Santa’s sleigh circled the dome and found a safe spot to perch.
Santa stretched his legs, swung his big belly out and planted his boots in the crusty Boise snow. He patted Dunder’s and Bitzen’s flanks and circled back for his bag. The starry night showed no light in the east as he called to the team, “Take a break you all. This finishes off Idaho, then we sweep down the West Coast. You know the drill.” Knowing there was no chimney, he took the stairs.
He slipped a little on the marble floor; the bag on his back shifted and a box toppled out and over the rail. He followed it’s fall and listened for breakage. It dropped to the main floor and thudded. Santa harrumphed, “Must be those socks for Speaker Bedke,” he muttered.
He stopped outside the JFAC analysts’ offices up on the fourth floor. He knew from the book they’d all been nice, none naughty, so they were all getting new sharp pencils. He gave the one in charge of the prison budget a red one, just as his little joke.
Down the winding stairs he first dropped the big box of chocolates for the Senate staff. Then in front of the Majority office he had to place his finger by his nose and ponder. He had a couple lumps of coal to give out, and the Treasurer had suggested the Speaker and Pro Tem in her letter to Santa, but he didn’t think he should pick sides, since they had both suggested the coal (or worse) for her. So, he picked his smallest slightly wrinkled Washington apple, left it there and then strolled over to the Minority side. He left them a bright new dog leash.
His bag was half full as he swung east to the House side and he offloaded the bigger box of chocolates for their staff. On Speaker Bedke’s desk he left a note to look downstairs for his present. On the Minority side he left a small bag of peanuts, honey roasted.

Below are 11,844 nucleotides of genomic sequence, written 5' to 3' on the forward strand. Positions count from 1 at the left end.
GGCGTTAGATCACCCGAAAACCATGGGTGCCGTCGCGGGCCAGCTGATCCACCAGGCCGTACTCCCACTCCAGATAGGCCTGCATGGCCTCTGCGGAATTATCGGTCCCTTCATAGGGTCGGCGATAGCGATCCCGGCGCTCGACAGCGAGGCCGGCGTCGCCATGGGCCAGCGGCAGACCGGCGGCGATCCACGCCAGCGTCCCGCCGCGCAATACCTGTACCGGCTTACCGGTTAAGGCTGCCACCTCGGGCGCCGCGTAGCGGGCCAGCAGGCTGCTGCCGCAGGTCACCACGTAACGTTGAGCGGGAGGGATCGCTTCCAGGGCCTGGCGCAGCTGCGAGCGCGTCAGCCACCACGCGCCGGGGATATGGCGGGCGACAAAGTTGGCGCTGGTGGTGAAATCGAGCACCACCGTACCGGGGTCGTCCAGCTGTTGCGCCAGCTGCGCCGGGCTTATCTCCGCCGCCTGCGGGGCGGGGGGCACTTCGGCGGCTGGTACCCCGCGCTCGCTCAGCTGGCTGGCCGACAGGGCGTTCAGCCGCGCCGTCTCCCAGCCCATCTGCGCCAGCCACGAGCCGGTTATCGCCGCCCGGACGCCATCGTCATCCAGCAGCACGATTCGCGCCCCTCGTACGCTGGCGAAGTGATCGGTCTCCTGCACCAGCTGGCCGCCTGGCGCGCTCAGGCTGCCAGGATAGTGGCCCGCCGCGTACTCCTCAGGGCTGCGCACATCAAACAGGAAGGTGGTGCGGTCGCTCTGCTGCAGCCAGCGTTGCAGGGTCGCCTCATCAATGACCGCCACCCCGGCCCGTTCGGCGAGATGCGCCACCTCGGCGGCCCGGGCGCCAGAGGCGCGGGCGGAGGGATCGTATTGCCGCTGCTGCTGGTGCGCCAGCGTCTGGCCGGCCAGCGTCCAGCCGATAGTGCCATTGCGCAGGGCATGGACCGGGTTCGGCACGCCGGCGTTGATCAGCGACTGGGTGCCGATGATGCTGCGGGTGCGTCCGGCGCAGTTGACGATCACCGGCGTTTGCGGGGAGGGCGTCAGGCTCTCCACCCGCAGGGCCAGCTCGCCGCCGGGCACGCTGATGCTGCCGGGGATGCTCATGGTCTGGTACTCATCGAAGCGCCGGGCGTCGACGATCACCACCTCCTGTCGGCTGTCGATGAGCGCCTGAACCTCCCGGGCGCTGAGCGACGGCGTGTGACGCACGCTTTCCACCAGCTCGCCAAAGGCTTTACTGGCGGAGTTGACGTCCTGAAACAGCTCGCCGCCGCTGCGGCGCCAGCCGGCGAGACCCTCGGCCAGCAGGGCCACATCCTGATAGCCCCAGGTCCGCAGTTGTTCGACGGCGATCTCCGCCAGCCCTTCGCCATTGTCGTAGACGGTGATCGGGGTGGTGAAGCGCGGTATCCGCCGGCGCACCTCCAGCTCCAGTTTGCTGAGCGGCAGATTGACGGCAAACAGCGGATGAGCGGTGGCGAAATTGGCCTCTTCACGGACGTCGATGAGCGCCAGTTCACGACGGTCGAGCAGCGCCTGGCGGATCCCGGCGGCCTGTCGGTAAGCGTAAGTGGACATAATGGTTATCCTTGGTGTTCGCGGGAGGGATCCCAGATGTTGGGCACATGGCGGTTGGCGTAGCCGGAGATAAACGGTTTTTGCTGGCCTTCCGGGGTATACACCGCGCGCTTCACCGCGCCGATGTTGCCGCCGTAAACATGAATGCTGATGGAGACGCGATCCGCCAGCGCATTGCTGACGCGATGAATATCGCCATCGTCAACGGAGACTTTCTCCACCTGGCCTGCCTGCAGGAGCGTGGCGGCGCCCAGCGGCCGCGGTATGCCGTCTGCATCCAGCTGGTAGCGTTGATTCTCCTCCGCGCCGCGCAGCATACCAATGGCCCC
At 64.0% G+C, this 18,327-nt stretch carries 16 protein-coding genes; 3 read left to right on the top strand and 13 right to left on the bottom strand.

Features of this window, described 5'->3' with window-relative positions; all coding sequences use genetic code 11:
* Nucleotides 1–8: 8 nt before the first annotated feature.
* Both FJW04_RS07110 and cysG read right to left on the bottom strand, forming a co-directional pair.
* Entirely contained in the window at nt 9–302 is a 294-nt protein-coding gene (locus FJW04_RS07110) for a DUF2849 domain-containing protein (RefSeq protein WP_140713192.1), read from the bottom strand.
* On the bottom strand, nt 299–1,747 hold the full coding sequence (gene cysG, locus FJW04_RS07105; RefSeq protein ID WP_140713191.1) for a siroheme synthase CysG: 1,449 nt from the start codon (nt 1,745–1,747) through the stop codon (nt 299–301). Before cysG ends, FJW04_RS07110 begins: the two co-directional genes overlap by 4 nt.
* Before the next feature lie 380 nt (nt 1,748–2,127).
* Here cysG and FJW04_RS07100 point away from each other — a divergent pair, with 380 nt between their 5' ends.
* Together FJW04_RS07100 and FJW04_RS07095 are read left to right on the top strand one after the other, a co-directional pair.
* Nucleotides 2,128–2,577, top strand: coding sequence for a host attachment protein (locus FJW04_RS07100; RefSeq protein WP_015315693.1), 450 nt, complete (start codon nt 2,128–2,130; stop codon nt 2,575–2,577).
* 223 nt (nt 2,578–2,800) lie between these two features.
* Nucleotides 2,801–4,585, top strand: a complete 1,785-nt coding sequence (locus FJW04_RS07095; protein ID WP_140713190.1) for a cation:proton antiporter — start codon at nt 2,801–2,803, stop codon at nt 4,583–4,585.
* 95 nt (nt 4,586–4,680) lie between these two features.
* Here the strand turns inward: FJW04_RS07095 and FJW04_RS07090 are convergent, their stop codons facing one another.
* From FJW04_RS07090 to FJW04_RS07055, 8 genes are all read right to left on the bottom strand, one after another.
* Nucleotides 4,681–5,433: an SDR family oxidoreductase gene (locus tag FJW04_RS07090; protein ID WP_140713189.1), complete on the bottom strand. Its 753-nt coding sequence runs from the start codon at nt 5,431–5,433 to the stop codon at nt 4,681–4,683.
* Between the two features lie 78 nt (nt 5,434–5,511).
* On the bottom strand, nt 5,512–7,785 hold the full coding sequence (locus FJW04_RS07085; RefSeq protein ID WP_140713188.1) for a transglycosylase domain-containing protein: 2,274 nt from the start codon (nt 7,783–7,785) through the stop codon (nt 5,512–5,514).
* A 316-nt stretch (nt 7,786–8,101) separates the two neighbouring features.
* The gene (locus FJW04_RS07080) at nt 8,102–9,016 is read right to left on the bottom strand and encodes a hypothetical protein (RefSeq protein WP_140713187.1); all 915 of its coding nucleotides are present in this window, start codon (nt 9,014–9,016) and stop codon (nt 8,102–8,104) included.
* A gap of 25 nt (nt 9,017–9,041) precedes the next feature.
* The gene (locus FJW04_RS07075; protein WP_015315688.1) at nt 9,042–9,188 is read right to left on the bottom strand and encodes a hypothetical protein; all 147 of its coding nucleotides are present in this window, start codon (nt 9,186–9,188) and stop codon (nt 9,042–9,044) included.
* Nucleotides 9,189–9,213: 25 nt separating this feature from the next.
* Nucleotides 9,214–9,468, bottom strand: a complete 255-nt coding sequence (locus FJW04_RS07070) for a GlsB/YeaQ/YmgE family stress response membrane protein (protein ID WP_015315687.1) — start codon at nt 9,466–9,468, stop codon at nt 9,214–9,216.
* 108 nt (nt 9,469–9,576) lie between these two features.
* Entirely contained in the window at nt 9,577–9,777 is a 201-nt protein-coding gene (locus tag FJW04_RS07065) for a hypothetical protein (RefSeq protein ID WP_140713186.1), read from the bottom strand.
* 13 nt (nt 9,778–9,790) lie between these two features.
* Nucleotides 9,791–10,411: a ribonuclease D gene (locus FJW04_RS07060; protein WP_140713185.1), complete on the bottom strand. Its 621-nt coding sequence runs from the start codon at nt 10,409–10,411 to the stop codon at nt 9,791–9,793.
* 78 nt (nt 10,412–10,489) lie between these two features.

The second floor was easier as the bag got lighter. The Secretary of State got boot polish, the Attorney General a new tie (black and gold). The Lieutenant Governor got a small pink purse.
By the time he got to the west Governors wing on the second floor the lumps of coal were banging together in the bottom of his bag. But his book said the governor’s staff had been very good, so they got free Boise parking passes.
Governor Little had also been good, the book said, so the lumps of coal stayed in the bag. It was against his good judgement but he left a Copenhagen can top with the Idaho seal on it for the chief executive.
Just as he was leaving the Governor’s office he heard footsteps behind him. The security guard called, “Hey!” and Santa swung around. He was holding Bedke’s crumpled package. “You drop this?” he asked.
“Why yes son, I did.” Santa reached out and took it from the young man.
“Thank you,” he said and twinkled his eyes.
“You about done ‘cause I gotta lock up this wing?” the young man asked.
“Just a couple of lumps of coal to give out.” Santa sighed.
“Let me, I’m doing my rounds, just tell me where.”
Santa flipped through his book. “Well, I guess it will be for two of the Senators or Representatives down in the basement.” He said still counting all the tally marks. As he took out the coal from his bag he fumbled and they fell to the floor, breaking into many pieces.
“Oh dear.” Santa pouted his rosy lips.
“It’s OK. This way I’ll have enough for everybody.” The young security guard smiled as he collected the shards. “And don’t you worry. If I run out I know how to make more. That’s how we do things around here.”
“Merry Christmas son.” Santa smiled.
“And Merry Christmas to you.”